display: The display type of our application

display can have the following values:

  • fullscreen: The application will fill the entire screen including the toolbar and any secondary buttons, giving the impression of a native mobile app. This is a very useful option for games. If for any reason this option is not available, the fallback option is standalone.

  • standalone: This display option is a great imitation of a native app and very similar to fullscreen, except that it gains elements of the mobile device UI such as a toolbar or help buttons. The fallback is minimal-ui.

  • minimal-ui: Depending on the user’s device and browser, they may see the "forward", "back", and "refresh" buttons, and possibly a print or share option. The fallback is browser.

  • browser: The app opens in the user's default browser, acting like a web shortcut rather than a standalone app. This option does not have a fallback.

This is what an example of manifest.json:

Java

{
 "name": "Getting started with PWAs",
 "short_name": "PWAs",
 "icons": [
   {
     "src": "48.ico",
     "type": "image/ico",
     "sizes": "48x48"
   }
 ],
 "start_url": "/?utm_source=pwa",
 "background_color": "#589823",
 "theme_color": "#f6f6f6",
 "display": "standalone"
}

manifest.json has to be linked to in the <head> your website:

Java

<link rel="manifest" href="manifest.json" />

I recommend you version your manifest file to force your browser to load the latest version of our PWA if needed:

Java

<link rel="manifest" href="manifest.json?v=1.0.0" />

Service Worker

A service worker allows you to extend your application with features of native mobile apps such as offline work and push notifications. It is written in JavaScript and its .js file has to be linked to your application.

It acts as a proxy between the app and the internet and caches elements of your website, such as images, HTML, and CSS files, making these elements available offline. Caching also speeds up the operation of your app in online mode, as cached elements are taken from the cache rather than downloaded from the network.

Operating as a web worker, a service worker runs as a separate thread in the background. It is unrelated to the application, so you don't block the main thread nor interfere with the work of your app. It can also perform programmed operations even when the app or browser is closed, allowing you to send push notifications.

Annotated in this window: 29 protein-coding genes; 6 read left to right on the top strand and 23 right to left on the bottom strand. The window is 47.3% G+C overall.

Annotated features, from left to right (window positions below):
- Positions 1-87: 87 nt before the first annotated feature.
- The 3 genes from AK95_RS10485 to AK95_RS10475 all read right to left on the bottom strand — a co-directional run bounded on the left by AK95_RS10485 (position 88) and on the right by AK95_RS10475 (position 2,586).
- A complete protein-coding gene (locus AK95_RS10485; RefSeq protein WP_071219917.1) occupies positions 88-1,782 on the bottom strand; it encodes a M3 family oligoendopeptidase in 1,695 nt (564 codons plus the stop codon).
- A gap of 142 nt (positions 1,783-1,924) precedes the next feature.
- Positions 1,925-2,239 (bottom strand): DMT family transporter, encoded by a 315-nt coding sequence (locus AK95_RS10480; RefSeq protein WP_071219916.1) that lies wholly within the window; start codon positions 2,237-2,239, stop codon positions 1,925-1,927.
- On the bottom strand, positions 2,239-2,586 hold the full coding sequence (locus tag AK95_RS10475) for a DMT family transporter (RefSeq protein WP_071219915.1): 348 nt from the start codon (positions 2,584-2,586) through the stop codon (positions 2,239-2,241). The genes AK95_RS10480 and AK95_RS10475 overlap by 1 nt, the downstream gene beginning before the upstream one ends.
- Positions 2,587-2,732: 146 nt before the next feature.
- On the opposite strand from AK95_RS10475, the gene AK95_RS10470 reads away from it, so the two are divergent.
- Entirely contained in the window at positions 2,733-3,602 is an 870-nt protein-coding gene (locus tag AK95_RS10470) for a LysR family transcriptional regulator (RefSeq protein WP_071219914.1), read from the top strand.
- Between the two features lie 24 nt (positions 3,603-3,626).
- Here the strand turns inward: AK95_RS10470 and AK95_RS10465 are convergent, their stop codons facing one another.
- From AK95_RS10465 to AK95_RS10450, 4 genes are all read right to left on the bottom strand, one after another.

Running in a separate thread also means that the service worker does not have access to the DOM elements, localStorage, nor AJAX. It therefore uses other web API features like Fetch API and Cache API, and operates only on asynchronous data, known as promises.

Major libraries like React, Angular, and Vue already allow you to bootstrap your app with a service worker.

The future of experience design

The concept of PWAs is very much a guiding idea for creating websites and delivering new value to end users. It's a consequence of the evolution of the internet: what used to be simple web development evolved into responsive web design and is now moving toward Progressive Web Apps.

I believe that this trend will continue and strongly encourage you to take a closer look at the topic. I even suggest you urge others to lean into the progressiveness of the web application experience.

You can find more information on the following pages:

What makes a good Progressive Web App?

PWAGYM

PWAdvent calendar (useful even in February)

About the Author

Bartosz Staryga Front-End Solution Architect at Magnolia

Bartosz is an expert in headless content management and front-end development at Magnolia. He designs and develops new Magnolia features and supports customers with their headless implementations from content types to APIs to integrations. Bartosz enjoys building new things and seeing them in action. He is also a trainer for Magnolia’s Headless training.